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Olkkala Manor, Vihti

Olkkala Manor dates back to the 14th century. The old main building from 1770 is currently a museum. The present main building was completed in 1845 in the Empire style and is used as a restaurant and conference center. It was the biggest manor house in Vihti with the most impressive interior. There used to be 34 manor houses in Vihti in its heyday. The granary was completed in 1819 in the Classic style and is used as an art gallery today. The manor with its buildings and grounds form a protected area and it is classified as a nationally significant built cultural environment.

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Sannäs Manor, Porvoo

Sannäs manor was designed by Carl Ludvig Engel, a German architect and constructed by Axel Gustav Mellin in 1836 to 1837. The beautiful garden surrounding the manor was later executed based on the drawings of Paul Olsson. Together with his father, Svante, Paul designed many remarkable public gardens in Finland, including the garden of the president’s summer residence in Naantali. Axel Gustav Mellin’s granddaughter married a man called Gustav Silfverhjelm but died soon after their only child was born. Attentive hotel guests today can catch a glimpse of poor Ingrid Mellin’s ghost. Gustav Silfverhjelm bought the mansion from his 1-year old daughter. Gustav and his second wife Elsa von Born were great patriots supporting the idea of an independent Finland (back then a part of the Russian Empire). The committee of the War of Independence is known to have gathered in the mansions’ white room. In the swinging 1920’s, Sannäs mansion was a trendy meeting point of the cultural jet set. Regular guests included artists and prominent figures, such as painters Akseli Gallen-Kallela and Alwar Cavén and opera diva Aino Ackté. Gustav Silfverhjelm was forced to sell the mansion in 1927 and from then on it has had several private owners. In 1973, the mansion was bought to be uses as a business education center. Aalto University became the owner in 2010. Planvest Oy bought the mansion in 2018 and since then, Sannäs has served as a conference and event hotel led by Sannäsin Kartanolaiset Oy.

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Sarvilahti Manor, Pernaja

Construction of Sarvilahti Manor began in 1672 and it was completed in 1683. Along with Louhisaari Manor, it is one of two palatial manor castles built in the Late Renaissance style in Finland. Unlike Louhisaari, some Baroque elements can be seen in the design. It was severely damaged in the wars of the 18th century, and by fire in 1880. In the 1950s, ownership of the manor was transferred to the Swedish culture foundation by a last will and testament of the childless couple Alix and Ernst von Born. The front of the manor is dominated by a Baroque yard that is flanked by two one-story wings. The western wing’s history is as long as that of the main building and the eastern wing dates back to the 1880s. There is also a Baroque style park on the grounds. The manor and its grounds are classified as a nationally significant built cultural environment and can be viewed by appointment.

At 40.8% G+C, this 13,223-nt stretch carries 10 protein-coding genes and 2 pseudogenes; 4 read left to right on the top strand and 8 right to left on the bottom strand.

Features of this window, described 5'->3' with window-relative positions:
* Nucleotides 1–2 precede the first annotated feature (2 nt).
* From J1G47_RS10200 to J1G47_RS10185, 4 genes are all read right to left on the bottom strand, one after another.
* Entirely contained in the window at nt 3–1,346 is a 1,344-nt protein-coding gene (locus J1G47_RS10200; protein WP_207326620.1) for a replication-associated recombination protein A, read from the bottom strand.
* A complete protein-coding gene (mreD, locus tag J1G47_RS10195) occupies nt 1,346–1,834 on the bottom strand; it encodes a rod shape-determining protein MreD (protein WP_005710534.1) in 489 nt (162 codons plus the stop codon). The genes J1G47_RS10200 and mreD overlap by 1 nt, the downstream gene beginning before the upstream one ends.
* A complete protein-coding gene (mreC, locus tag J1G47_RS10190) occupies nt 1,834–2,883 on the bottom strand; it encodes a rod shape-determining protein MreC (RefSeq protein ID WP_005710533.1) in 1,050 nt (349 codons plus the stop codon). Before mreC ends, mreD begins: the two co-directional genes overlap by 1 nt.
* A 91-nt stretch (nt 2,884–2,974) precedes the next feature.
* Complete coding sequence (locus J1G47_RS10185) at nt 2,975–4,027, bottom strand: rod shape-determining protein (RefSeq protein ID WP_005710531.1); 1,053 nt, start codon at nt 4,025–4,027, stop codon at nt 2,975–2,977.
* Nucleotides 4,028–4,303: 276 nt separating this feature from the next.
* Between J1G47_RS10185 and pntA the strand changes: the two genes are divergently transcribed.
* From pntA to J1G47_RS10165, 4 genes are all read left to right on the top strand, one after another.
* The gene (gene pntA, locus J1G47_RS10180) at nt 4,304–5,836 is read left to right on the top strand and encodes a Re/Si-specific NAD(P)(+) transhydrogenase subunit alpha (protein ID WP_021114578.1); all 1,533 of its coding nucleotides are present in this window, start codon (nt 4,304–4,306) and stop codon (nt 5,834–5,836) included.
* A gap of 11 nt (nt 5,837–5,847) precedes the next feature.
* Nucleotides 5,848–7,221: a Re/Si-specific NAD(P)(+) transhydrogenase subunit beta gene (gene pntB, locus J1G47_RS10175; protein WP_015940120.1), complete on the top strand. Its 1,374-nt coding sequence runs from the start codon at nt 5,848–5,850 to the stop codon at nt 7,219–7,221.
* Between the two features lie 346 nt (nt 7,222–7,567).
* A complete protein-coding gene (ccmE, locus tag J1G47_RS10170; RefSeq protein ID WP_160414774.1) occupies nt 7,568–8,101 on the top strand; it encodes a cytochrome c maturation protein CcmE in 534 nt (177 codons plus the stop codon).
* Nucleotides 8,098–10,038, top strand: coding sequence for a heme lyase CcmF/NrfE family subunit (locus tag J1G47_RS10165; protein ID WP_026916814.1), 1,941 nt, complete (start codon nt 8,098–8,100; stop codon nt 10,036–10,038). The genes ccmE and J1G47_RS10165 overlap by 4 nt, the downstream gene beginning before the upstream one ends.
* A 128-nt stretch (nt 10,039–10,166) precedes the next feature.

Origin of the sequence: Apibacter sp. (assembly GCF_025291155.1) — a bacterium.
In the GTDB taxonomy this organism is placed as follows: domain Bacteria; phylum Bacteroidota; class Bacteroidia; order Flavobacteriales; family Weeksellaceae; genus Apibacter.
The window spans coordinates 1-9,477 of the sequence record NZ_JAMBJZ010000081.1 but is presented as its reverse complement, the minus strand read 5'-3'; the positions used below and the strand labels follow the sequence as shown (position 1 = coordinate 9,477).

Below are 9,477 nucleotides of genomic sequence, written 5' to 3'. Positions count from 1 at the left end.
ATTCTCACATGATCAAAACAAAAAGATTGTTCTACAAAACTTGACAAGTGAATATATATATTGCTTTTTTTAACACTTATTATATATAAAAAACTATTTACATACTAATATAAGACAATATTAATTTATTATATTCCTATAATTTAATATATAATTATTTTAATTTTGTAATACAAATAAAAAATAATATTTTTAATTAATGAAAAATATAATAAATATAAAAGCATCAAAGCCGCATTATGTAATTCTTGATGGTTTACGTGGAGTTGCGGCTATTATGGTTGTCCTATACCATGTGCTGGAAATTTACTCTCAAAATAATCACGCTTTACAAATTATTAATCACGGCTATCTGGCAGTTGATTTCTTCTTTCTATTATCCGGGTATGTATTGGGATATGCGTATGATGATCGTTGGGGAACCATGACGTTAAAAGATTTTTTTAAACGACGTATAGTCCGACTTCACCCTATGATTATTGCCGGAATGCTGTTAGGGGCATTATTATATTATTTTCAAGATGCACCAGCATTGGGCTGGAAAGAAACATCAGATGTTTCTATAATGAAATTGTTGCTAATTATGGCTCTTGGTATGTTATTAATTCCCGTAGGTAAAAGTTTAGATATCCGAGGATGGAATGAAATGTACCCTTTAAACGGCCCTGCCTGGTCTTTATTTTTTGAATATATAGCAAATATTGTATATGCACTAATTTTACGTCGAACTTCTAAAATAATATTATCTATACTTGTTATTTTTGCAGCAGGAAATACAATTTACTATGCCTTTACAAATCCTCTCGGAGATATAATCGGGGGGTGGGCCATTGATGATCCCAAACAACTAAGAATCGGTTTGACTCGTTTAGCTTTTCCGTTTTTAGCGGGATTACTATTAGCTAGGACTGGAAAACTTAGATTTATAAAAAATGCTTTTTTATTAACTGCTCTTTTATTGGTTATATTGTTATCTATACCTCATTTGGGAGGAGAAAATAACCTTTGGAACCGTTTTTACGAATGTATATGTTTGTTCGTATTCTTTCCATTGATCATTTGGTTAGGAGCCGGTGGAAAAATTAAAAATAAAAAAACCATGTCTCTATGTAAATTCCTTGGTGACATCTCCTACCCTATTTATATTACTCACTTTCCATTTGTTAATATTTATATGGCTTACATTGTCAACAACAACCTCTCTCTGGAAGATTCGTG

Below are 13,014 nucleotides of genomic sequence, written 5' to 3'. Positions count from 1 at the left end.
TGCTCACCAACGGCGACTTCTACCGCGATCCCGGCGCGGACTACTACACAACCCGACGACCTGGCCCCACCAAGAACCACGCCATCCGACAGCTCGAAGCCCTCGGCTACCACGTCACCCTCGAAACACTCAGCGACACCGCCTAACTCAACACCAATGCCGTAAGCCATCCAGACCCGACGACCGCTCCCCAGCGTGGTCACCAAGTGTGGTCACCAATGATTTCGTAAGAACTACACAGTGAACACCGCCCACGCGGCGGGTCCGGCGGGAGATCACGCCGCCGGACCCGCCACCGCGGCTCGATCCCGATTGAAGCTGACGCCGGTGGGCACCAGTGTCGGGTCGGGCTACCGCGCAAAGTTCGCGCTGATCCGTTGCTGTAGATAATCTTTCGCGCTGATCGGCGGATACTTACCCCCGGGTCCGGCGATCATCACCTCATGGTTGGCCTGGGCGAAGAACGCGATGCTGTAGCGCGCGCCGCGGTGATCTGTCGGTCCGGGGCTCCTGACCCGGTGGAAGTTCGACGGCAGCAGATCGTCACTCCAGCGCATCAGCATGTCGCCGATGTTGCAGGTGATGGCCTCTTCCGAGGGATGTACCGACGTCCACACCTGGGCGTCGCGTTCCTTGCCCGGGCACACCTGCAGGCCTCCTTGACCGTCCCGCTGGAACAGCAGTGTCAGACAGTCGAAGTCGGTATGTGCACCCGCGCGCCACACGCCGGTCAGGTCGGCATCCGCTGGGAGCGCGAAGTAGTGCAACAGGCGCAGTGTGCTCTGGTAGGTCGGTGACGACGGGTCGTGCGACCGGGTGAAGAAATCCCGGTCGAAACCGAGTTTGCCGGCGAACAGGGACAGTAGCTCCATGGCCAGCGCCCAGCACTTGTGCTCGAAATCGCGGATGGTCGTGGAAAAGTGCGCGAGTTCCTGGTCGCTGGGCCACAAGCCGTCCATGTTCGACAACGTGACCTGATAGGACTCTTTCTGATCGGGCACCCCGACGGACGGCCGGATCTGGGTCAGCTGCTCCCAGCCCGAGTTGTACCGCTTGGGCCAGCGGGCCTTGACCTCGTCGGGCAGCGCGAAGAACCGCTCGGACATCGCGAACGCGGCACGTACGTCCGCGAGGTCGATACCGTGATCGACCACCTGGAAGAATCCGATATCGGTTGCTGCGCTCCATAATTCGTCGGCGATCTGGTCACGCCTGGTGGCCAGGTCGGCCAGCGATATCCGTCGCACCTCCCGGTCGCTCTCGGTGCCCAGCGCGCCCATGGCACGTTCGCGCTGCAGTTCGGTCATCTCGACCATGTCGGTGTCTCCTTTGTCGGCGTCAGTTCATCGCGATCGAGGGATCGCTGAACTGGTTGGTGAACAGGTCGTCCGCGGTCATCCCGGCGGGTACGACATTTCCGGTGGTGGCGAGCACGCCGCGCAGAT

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Sjundby Manor, Siuntio

The history of the Sjundby Manor dates to 1417. The present main building was built in the 1560s by Jakob Henriksson. It was built in grey stone and had a defensive purpose. Sjundby has been a residence for several noble families. The most well-known owner was Sigfrid Wasa, the daughter of King Eric XIV. After her, the Adlercreutz family has owned Sjundby since the 18th century, with the only exception being between 1944 to 1956, when the Porkkala area was leased to Russia and used as a garrison. After the Russian soldiers left, Sjundby had to be fully renovated. Sjundby is one of the finest stone buildings in Finland. The castle is in private possession but is also open to visitors. Sjundby Manor is one of the most impressive manors in Finland. Originally built in the 1560s, it was severely damaged by fire in 1723 when attacked by Cossacks. The current appearance dates from the early 19th century.

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Suitia Manor, Siuntio

The first record of Suitia (Svidja) is from 1420. The first known owner was Björn Ragvaldsson, the judge in Raasepori. After him, the Fleming family started to use Suitia as their secondary residence. The third owner, Erik Fleming was a Councilor of State of Sweden. He fought successfully against the Danish army and drove them away from Finland in 1523. After the war, Erik Fleming lived in Suitia and expanded its grounds and improved the manor. The present grey stone manor was completed by him around 1550. The Flemings lived in Suitia for nearly 250 years. Their era ended in 1730, when the Russians demolished Suitia badly in the Great Northern War. After that, it was owned by several different prominent owners. It was restored to the late medieval outfit in the beginning of the 20th century by August Wrede af Elimä. The government of Finland reclaimed Suitia in 1934 after August Wrede af Elimä went bankrupt. Between 1975 and 2007 the manor and its grounds were used by the University of Helsinki as a research and experimental farm. The main building stood empty between 1987 to 1995 and the University of Helsinki restored it in 1997 to 1999. In 2015, the manor was purchased by a Finnish businessman and his associates. Several Finnish movies have been filmed in the manor and on its grounds over the years.